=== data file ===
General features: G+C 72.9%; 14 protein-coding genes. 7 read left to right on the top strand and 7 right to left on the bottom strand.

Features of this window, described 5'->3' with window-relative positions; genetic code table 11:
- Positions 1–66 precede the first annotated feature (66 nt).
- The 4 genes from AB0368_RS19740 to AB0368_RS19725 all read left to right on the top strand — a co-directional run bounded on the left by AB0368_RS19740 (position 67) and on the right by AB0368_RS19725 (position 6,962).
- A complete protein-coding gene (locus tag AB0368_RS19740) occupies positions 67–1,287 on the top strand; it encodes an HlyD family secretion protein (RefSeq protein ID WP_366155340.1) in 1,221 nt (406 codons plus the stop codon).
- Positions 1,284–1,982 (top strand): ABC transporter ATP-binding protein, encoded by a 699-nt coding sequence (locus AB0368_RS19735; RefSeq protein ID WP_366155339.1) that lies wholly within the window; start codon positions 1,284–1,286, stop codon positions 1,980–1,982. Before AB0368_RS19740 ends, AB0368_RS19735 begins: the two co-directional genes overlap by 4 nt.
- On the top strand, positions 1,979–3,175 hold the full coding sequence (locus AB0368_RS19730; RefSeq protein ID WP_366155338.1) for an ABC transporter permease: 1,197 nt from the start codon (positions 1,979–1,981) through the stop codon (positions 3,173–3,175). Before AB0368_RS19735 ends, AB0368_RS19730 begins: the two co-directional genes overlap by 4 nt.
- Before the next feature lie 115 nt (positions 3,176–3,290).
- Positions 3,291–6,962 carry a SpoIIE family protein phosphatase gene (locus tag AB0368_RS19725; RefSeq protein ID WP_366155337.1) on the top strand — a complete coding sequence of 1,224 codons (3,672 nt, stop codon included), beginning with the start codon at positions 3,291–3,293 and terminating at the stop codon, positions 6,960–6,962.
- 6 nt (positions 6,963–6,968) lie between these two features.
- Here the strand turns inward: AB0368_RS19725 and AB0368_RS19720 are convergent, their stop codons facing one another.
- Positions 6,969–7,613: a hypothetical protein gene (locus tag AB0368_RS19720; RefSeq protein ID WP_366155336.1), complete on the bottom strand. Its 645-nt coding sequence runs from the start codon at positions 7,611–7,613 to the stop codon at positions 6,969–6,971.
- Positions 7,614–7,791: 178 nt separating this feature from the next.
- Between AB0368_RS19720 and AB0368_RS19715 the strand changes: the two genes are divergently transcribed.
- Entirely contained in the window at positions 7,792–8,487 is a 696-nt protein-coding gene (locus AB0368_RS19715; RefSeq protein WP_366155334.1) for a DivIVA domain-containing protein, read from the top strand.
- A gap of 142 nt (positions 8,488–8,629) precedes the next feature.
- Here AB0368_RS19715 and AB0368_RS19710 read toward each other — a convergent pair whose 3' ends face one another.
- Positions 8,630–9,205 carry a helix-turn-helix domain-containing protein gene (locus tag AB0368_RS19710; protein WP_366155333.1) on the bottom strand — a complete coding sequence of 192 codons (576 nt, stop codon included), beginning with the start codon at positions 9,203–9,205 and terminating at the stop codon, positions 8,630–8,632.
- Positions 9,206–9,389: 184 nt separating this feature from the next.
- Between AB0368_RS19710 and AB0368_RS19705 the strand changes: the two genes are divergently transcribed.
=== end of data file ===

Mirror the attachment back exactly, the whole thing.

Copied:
General features: G+C 72.9%; 14 protein-coding genes. 7 read left to right on the top strand and 7 right to left on the bottom strand.

Features of this window, described 5'->3' with window-relative positions; genetic code table 11:
- Positions 1–66 precede the first annotated feature (66 nt).
- The 4 genes from AB0368_RS19740 to AB0368_RS19725 all read left to right on the top strand — a co-directional run bounded on the left by AB0368_RS19740 (position 67) and on the right by AB0368_RS19725 (position 6,962).
- A complete protein-coding gene (locus tag AB0368_RS19740) occupies positions 67–1,287 on the top strand; it encodes an HlyD family secretion protein (RefSeq protein ID WP_366155340.1) in 1,221 nt (406 codons plus the stop codon).
- Positions 1,284–1,982 (top strand): ABC transporter ATP-binding protein, encoded by a 699-nt coding sequence (locus AB0368_RS19735; RefSeq protein ID WP_366155339.1) that lies wholly within the window; start codon positions 1,284–1,286, stop codon positions 1,980–1,982. Before AB0368_RS19740 ends, AB0368_RS19735 begins: the two co-directional genes overlap by 4 nt.
- On the top strand, positions 1,979–3,175 hold the full coding sequence (locus AB0368_RS19730; RefSeq protein ID WP_366155338.1) for an ABC transporter permease: 1,197 nt from the start codon (positions 1,979–1,981) through the stop codon (positions 3,173–3,175). Before AB0368_RS19735 ends, AB0368_RS19730 begins: the two co-directional genes overlap by 4 nt.
- Before the next feature lie 115 nt (positions 3,176–3,290).
- Positions 3,291–6,962 carry a SpoIIE family protein phosphatase gene (locus tag AB0368_RS19725; RefSeq protein ID WP_366155337.1) on the top strand — a complete coding sequence of 1,224 codons (3,672 nt, stop codon included), beginning with the start codon at positions 3,291–3,293 and terminating at the stop codon, positions 6,960–6,962.
- 6 nt (positions 6,963–6,968) lie between these two features.
- Here the strand turns inward: AB0368_RS19725 and AB0368_RS19720 are convergent, their stop codons facing one another.
- Positions 6,969–7,613: a hypothetical protein gene (locus tag AB0368_RS19720; RefSeq protein ID WP_366155336.1), complete on the bottom strand. Its 645-nt coding sequence runs from the start codon at positions 7,611–7,613 to the stop codon at positions 6,969–6,971.
- Positions 7,614–7,791: 178 nt separating this feature from the next.
- Between AB0368_RS19720 and AB0368_RS19715 the strand changes: the two genes are divergently transcribed.
- Entirely contained in the window at positions 7,792–8,487 is a 696-nt protein-coding gene (locus AB0368_RS19715; RefSeq protein WP_366155334.1) for a DivIVA domain-containing protein, read from the top strand.
- A gap of 142 nt (positions 8,488–8,629) precedes the next feature.
- Here AB0368_RS19715 and AB0368_RS19710 read toward each other — a convergent pair whose 3' ends face one another.
- Positions 8,630–9,205 carry a helix-turn-helix domain-containing protein gene (locus tag AB0368_RS19710; protein WP_366155333.1) on the bottom strand — a complete coding sequence of 192 codons (576 nt, stop codon included), beginning with the start codon at positions 9,203–9,205 and terminating at the stop codon, positions 8,630–8,632.
- Positions 9,206–9,389: 184 nt separating this feature from the next.
- Between AB0368_RS19710 and AB0368_RS19705 the strand changes: the two genes are divergently transcribed.